ATR urges North Carolina Legislators to pass Taxpayer Bill of Rights

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Posted by Caroline Anderegg on Tuesday, August 11th, 2015, 11:25 AM PERMALINK

The North Carolina Senate Finance Committee signed off on Senate Bill 607 last week, legislation that would refer three constitutional amendments to the March primary ballot. The proposed amendments would implement a spending cap, referred to as the Taxpayer Bill of Rights (TABOR) preventing government spending from increasing faster than the rate of growth in population and inflation; establish a reserve fund for emergencies; and cap the state personal and corporate income tax rates at five percent. Americans for Tax Reform (ATR) supports these proposed amendments and is urging North Carolina legislators to give voters the opportunity to decide on these commonsense reforms that will make the state more economically competitive by supporting SB 607.

If approved by voters, TABOR would cap the state budget this year at the $21.65 billion spending target already proposed by the Senate. This smart spending cap would ensure that state government lives within its means and grows at sustainable rates. TABOR would also reduce pressure to raise taxes on North Carolinians moving forward. SB 607 includes a provision that would allow the General Assembly to exceed the spending limit with a two-thirds vote.

Another Senate proposal would create a rainy day savings fund for financial emergencies and natural disasters. Due to a last minute amendment passed on Monday night, the language of the bill now guarantees annual deposits to the fund equaling two percent of the prior year’s appropriated budget. These deposits would continue until the fund reaches 12.5 percent of the budget or $2.6 billion. Access to emergency savings would require bipartisan support through a supermajority vote. Like TABOR, this proposal would add an additional layer of protection from overspending should North Carolina encounter economic or natural disasters.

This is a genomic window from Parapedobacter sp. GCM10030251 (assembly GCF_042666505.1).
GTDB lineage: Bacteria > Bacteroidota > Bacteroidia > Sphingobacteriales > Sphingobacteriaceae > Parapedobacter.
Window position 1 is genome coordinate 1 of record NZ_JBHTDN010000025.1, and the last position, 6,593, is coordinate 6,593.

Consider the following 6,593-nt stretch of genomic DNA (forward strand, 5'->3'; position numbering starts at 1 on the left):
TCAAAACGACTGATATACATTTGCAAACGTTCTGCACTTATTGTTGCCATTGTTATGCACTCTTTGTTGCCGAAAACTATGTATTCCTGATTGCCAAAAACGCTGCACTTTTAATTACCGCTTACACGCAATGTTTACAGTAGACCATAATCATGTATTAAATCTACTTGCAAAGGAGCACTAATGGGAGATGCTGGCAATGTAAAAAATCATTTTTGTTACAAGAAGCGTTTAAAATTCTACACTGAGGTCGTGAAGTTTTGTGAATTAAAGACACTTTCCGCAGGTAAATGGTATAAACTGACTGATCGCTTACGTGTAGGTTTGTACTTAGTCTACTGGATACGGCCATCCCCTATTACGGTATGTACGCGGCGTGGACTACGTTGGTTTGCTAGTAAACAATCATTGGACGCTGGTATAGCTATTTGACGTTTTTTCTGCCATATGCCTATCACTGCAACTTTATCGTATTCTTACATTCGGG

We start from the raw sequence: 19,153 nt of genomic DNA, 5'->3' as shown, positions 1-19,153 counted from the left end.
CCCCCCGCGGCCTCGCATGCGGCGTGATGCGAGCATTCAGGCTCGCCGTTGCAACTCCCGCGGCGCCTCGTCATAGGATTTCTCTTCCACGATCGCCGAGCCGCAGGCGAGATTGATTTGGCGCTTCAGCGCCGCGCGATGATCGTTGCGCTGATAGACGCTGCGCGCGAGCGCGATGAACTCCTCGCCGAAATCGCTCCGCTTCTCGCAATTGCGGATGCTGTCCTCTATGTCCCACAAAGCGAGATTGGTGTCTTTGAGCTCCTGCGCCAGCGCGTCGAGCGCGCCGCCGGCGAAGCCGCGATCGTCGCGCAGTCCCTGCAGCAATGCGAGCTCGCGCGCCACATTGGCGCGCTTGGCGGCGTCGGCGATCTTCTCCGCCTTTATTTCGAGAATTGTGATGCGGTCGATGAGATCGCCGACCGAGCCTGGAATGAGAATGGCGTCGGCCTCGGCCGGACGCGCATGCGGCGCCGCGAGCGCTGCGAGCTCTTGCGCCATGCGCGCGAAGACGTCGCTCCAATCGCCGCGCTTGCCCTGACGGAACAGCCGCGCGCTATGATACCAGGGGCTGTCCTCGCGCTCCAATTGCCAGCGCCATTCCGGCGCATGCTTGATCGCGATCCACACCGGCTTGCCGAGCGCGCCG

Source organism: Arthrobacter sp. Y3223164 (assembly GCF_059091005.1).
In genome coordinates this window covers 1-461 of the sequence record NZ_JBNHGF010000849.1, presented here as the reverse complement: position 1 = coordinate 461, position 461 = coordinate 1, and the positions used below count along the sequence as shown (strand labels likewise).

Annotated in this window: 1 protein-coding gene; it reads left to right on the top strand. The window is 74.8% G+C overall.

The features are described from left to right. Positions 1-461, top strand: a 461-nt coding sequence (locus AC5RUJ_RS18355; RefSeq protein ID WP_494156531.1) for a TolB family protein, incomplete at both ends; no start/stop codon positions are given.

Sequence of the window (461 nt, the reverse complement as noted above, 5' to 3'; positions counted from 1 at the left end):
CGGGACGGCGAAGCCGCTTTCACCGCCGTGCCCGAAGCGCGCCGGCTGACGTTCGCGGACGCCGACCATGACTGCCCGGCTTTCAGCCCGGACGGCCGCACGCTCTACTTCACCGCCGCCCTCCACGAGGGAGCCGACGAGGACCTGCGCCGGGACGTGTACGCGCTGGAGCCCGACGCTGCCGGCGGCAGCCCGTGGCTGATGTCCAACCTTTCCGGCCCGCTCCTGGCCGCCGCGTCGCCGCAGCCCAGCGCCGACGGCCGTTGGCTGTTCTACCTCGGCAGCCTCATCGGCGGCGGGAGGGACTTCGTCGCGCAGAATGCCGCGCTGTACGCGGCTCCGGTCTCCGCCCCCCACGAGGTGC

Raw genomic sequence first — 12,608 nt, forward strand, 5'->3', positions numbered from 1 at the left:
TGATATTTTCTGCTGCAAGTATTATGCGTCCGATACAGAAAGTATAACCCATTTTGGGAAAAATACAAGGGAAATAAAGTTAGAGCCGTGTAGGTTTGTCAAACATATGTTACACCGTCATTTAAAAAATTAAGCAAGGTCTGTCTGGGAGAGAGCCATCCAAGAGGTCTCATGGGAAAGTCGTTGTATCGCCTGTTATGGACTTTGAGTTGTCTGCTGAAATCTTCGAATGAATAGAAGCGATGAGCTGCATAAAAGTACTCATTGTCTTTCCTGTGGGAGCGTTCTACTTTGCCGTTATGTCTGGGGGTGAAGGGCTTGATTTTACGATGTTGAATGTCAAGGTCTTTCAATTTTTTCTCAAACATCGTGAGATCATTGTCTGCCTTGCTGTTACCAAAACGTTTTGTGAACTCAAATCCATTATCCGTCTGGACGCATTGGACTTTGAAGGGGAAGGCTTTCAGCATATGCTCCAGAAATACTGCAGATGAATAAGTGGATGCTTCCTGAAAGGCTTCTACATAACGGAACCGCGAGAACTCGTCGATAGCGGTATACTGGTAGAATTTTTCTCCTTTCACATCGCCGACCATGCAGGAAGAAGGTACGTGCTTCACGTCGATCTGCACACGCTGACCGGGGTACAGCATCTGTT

The third proposed amendment would cap the corporate and personal income tax rates at five percent by 2020. Allowing North Carolinians to keep more of their paychecks is not only good for Tar Heels, but benefits the state as a whole by maintaining a favorable economic climate that attracts employers and investment.

“It has been the intent and the desire of this legislature to do our level best to lower the most onerous tax we have – personal income,” said bill sponsor Sen. Bill Rabon (R-Brunswick).

North Carolina legislators are currently in negotiations to finalize the new budget. The state made great progress with the pro-growth tax reforms enacted in 2013 that significantly reduced the personal and corporate income tax rates. The spending and tax caps proposed in the Senate last week will complement those reforms, make the state more economically competitive, and allow North Carolina legislators to pass further tax relief in the future.

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